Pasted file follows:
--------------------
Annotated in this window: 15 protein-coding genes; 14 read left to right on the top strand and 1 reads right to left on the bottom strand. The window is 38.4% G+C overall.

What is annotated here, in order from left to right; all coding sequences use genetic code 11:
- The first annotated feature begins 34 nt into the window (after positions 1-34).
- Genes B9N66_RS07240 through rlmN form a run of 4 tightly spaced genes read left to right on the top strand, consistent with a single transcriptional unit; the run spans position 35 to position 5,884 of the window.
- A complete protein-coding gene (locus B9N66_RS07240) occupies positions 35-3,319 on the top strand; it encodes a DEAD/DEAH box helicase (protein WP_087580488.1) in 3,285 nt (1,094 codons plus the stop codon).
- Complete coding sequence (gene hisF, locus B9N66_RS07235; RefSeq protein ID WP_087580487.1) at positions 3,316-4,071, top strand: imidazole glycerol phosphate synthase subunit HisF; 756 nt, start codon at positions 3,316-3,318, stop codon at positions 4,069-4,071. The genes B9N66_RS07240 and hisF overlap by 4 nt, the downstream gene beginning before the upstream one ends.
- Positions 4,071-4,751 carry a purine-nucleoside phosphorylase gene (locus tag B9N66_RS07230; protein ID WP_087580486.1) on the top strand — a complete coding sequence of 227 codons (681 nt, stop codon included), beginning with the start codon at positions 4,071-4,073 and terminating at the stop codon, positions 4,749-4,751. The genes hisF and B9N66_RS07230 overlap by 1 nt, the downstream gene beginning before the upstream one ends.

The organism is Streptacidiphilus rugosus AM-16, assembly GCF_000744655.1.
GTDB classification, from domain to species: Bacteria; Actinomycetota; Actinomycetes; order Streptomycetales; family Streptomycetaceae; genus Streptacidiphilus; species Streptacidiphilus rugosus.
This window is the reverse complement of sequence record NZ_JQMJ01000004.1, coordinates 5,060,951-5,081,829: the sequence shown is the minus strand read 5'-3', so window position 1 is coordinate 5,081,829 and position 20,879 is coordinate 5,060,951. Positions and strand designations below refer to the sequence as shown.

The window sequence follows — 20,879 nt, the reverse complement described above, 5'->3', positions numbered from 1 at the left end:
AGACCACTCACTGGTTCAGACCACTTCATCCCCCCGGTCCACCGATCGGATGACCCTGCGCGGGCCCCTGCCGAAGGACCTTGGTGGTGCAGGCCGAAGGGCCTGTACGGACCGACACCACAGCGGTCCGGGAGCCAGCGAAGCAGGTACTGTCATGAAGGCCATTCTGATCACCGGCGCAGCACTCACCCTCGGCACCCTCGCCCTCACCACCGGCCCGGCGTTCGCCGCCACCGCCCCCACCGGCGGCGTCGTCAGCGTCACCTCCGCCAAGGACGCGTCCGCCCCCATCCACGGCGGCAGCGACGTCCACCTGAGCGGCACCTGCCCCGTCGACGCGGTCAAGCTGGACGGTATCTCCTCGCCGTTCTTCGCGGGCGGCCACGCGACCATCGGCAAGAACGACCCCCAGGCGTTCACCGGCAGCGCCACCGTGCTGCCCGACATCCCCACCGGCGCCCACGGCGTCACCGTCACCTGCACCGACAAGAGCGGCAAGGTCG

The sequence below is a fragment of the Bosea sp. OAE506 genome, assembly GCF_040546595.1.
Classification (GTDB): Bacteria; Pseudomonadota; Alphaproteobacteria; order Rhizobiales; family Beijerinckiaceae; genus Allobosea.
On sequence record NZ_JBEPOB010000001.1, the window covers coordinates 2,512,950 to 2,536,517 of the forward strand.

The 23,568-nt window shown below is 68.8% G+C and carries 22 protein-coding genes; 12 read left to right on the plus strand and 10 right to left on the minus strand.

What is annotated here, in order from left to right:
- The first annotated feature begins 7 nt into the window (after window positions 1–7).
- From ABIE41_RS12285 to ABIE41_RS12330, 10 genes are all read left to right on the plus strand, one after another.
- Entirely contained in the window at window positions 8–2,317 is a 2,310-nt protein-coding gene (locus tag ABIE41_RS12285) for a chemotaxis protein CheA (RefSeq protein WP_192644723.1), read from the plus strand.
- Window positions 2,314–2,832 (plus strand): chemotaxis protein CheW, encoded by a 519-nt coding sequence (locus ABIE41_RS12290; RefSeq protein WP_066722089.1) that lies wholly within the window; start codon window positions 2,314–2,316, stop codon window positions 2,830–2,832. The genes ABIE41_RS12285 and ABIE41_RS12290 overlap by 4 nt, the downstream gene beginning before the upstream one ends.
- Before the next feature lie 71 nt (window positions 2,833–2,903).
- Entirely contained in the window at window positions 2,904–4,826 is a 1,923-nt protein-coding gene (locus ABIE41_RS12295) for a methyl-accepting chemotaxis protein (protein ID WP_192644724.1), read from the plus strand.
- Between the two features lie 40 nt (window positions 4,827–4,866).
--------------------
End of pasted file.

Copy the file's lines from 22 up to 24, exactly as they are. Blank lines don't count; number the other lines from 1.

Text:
- Before the next feature lie 71 nt (window positions 2,833–2,903).
- Entirely contained in the window at window positions 2,904–4,826 is a 1,923-nt protein-coding gene (locus ABIE41_RS12295) for a methyl-accepting chemotaxis protein (protein ID WP_192644724.1), read from the plus strand.
- Between the two features lie 40 nt (window positions 4,827–4,866).